Concern over drug interactions with other drugs is based upon the danger that may be present when two drugs are combined. In some instances, taking two different drugs that are used for two different things make cause similar responses. If the response of one slows the heart, the second may dangerously slow the heart, breathing, etc. It could cause death.
Many years ago, there was a famous case of a young woman named Karen Ann Quinlan. I remember this vividly. She had taken two different kinds of drugs and alcohol as well. She stopped breathing several times. She was taken to the hospital—she had lapsed into a coma and doctors could not bring her out of her "vegetative state." Her parents, after long months of waiting, with no hope in sight, asked the doctors to remove her from the machines that kept her body alive. The hospital refused and the disagreement ended up in court where the "right to die" question was strenuously debated. Ultimately, the parents won their fight, but even after the machines were turned off, Karen remained alive (while her mental state never improved) for nine years until she died because of complications from pneumonia. This was a precedent-setting case.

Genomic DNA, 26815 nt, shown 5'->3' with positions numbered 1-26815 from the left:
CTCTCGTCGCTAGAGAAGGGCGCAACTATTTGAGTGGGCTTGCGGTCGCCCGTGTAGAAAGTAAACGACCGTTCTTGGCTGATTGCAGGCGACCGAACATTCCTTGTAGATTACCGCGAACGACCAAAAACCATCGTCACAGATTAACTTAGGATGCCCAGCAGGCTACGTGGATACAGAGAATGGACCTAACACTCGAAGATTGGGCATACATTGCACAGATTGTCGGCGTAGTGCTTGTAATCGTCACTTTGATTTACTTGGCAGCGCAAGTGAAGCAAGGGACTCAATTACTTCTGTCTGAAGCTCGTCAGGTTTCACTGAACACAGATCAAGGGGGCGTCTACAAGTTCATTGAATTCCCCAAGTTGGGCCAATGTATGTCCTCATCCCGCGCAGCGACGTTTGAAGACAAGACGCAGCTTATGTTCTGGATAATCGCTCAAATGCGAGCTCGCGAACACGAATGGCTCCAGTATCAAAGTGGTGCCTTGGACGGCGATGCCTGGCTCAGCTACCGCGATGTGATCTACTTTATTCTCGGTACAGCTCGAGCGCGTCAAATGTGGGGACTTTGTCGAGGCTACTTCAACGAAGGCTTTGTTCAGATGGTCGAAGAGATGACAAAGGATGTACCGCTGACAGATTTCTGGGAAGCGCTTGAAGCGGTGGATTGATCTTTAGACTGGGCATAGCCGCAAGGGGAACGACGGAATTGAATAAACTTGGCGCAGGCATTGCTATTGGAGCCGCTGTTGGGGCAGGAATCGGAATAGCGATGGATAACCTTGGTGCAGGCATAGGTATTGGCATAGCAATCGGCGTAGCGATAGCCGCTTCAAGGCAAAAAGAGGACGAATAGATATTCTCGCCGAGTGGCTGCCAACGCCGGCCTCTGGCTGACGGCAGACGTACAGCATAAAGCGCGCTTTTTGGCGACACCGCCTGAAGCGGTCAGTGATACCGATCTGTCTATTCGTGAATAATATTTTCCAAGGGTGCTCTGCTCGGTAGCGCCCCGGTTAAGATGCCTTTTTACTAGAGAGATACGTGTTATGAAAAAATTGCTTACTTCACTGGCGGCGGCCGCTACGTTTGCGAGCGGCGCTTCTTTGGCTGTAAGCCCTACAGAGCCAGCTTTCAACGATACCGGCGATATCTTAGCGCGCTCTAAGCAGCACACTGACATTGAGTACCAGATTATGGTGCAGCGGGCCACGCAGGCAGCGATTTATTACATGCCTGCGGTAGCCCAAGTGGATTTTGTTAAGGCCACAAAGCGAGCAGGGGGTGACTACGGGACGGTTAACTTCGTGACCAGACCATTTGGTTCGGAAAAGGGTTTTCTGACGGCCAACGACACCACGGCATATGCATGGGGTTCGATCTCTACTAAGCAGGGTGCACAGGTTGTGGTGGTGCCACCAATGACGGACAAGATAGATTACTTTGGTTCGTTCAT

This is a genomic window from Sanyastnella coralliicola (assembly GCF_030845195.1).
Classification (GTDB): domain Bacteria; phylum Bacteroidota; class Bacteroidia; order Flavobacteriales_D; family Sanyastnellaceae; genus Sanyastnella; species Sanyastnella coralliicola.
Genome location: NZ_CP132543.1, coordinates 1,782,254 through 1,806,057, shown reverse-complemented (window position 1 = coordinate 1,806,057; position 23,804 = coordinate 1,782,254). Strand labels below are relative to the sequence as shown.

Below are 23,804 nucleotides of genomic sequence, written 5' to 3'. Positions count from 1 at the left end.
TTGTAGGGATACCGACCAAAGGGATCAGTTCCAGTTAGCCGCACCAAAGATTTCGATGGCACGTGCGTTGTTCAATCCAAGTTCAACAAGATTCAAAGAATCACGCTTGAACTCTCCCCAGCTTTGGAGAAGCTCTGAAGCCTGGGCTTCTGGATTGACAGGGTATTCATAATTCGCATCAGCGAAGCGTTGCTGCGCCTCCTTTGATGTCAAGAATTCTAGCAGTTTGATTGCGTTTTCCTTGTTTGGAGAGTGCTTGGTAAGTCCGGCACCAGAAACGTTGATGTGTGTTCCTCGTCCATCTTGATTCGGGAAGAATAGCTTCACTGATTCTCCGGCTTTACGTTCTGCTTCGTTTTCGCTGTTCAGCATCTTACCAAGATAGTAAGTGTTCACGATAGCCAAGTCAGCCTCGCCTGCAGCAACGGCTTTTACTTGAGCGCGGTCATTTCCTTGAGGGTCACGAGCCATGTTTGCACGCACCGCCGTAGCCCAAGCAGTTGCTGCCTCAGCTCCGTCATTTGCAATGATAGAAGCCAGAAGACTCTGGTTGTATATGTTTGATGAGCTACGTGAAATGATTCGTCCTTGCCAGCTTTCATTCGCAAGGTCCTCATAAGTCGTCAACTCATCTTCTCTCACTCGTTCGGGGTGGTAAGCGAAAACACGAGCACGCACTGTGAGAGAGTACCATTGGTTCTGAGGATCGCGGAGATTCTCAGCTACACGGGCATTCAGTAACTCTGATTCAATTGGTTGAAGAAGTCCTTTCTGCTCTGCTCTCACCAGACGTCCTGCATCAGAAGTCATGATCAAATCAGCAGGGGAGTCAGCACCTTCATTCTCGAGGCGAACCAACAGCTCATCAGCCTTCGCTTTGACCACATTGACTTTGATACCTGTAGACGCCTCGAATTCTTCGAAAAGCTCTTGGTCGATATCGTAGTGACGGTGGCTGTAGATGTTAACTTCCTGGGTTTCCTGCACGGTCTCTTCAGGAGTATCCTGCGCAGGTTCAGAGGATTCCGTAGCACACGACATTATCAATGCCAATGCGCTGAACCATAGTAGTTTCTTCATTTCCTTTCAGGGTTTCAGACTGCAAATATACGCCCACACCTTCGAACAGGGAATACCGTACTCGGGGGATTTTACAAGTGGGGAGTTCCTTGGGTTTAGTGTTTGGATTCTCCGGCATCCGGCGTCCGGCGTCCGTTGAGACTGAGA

The implications for drug users on any drug comes with risks. Watch and listen to many commercials or read the warning on pill bottles. Even the birth control pill introduces an elevated risk of blood clots. However, when drugs are mixed, the chances for drug interactions rise. This is why drug stores keep your medications on record and are supposed to let you know if there is a danger. Often warning labels will be placed on bottles to provide special instructions. Keeping your doctor advised of all medications you are taking, especially if you are under the care of another doctor (a specialist, for instance) is of paramount importance, as he or she can then monitor your risk of drug interaction.
Of course, if you are unsure, you can always contact the drug store and ask to speak to a pharmacist. I would hesitate to use the Internet only because of the ease with which people can provide information that may not be accurate.
What a drug may do by itself is one thing. A drug mixed with another drug because a totally new "entity." For some people, the mixture could be like taking poison.